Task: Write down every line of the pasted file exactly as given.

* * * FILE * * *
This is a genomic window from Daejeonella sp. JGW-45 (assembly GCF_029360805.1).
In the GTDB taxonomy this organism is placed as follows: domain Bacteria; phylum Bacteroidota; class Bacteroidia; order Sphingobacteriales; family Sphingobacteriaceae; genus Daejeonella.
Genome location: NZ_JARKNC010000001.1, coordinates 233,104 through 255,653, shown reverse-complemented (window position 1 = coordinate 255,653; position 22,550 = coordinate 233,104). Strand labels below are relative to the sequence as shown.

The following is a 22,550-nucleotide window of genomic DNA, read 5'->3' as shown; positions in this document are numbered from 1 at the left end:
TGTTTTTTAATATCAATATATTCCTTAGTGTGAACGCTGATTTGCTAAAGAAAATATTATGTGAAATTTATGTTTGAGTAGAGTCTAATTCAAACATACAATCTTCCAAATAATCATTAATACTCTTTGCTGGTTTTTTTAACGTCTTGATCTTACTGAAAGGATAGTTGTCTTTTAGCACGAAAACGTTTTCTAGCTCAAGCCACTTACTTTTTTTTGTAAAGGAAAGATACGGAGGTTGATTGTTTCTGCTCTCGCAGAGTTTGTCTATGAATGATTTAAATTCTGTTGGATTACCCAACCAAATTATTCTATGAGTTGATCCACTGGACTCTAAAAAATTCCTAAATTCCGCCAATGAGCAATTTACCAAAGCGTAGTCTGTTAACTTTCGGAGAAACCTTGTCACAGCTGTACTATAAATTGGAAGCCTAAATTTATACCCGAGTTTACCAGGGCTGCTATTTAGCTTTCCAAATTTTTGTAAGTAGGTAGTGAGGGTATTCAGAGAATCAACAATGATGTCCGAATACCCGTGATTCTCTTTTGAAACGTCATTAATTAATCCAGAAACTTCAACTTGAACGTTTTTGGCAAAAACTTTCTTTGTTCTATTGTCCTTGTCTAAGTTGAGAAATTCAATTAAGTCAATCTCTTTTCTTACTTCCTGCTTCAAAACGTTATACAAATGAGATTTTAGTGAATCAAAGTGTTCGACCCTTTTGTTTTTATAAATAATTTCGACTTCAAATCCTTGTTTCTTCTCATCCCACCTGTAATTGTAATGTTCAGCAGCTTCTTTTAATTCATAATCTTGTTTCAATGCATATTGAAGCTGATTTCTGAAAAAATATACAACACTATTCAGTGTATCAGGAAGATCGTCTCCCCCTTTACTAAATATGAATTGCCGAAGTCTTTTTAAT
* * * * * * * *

This is a genomic window from Daejeonella sp. JGW-45 (assembly GCF_029360805.1).
In the GTDB taxonomy this organism is placed as follows: domain Bacteria; phylum Bacteroidota; class Bacteroidia; order Sphingobacteriales; family Sphingobacteriaceae; genus Daejeonella.
Genome location: NZ_JARKNC010000001.1, coordinates 233,104 through 255,653, shown reverse-complemented (window position 1 = coordinate 255,653; position 22,550 = coordinate 233,104). Strand labels below are relative to the sequence as shown.

The following is a 22,550-nucleotide window of genomic DNA, read 5'->3' as shown; positions in this document are numbered from 1 at the left end:
TGTTTTTTAATATCAATATATTCCTTAGTGTGAACGCTGATTTGCTAAAGAAAATATTATGTGAAATTTATGTTTGAGTAGAGTCTAATTCAAACATACAATCTTCCAAATAATCATTAATACTCTTTGCTGGTTTTTTTAACGTCTTGATCTTACTGAAAGGATAGTTGTCTTTTAGCACGAAAACGTTTTCTAGCTCAAGCCACTTACTTTTTTTTGTAAAGGAAAGATACGGAGGTTGATTGTTTCTGCTCTCGCAGAGTTTGTCTATGAATGATTTAAATTCTGTTGGATTACCCAACCAAATTATTCTATGAGTTGATCCACTGGACTCTAAAAAATTCCTAAATTCCGCCAATGAGCAATTTACCAAAGCGTAGTCTGTTAACTTTCGGAGAAACCTTGTCACAGCTGTACTATAAATTGGAAGCCTAAATTTATACCCGAGTTTACCAGGGCTGCTATTTAGCTTTCCAAATTTTTGTAAGTAGGTAGTGAGGGTATTCAGAGAATCAACAATGATGTCCGAATACCCGTGATTCTCTTTTGAAACGTCATTAATTAATCCAGAAACTTCAACTTGAACGTTTTTGGCAAAAACTTTCTTTGTTCTATTGTCCTTGTCTAAGTTGAGAAATTCAATTAAGTCAATCTCTTTTCTTACTTCCTGCTTCAAAACGTTATACAAATGAGATTTTAGTGAATCAAAGTGTTCGACCCTTTTGTTTTTATAAATAATTTCGACTTCAAATCCTTGTTTCTTCTCATCCCACCTGTAATTGTAATGTTCAGCAGCTTCTTTTAATTCATAATCTTGTTTCAATGCATATTGAAGCTGATTTCTGAAAAAATATACAACACTATTCAGTGTATCAGGAAGATCGTCTCCCCCTTTACTAAATATGAATTGCCGAAGTCTTTTTAAT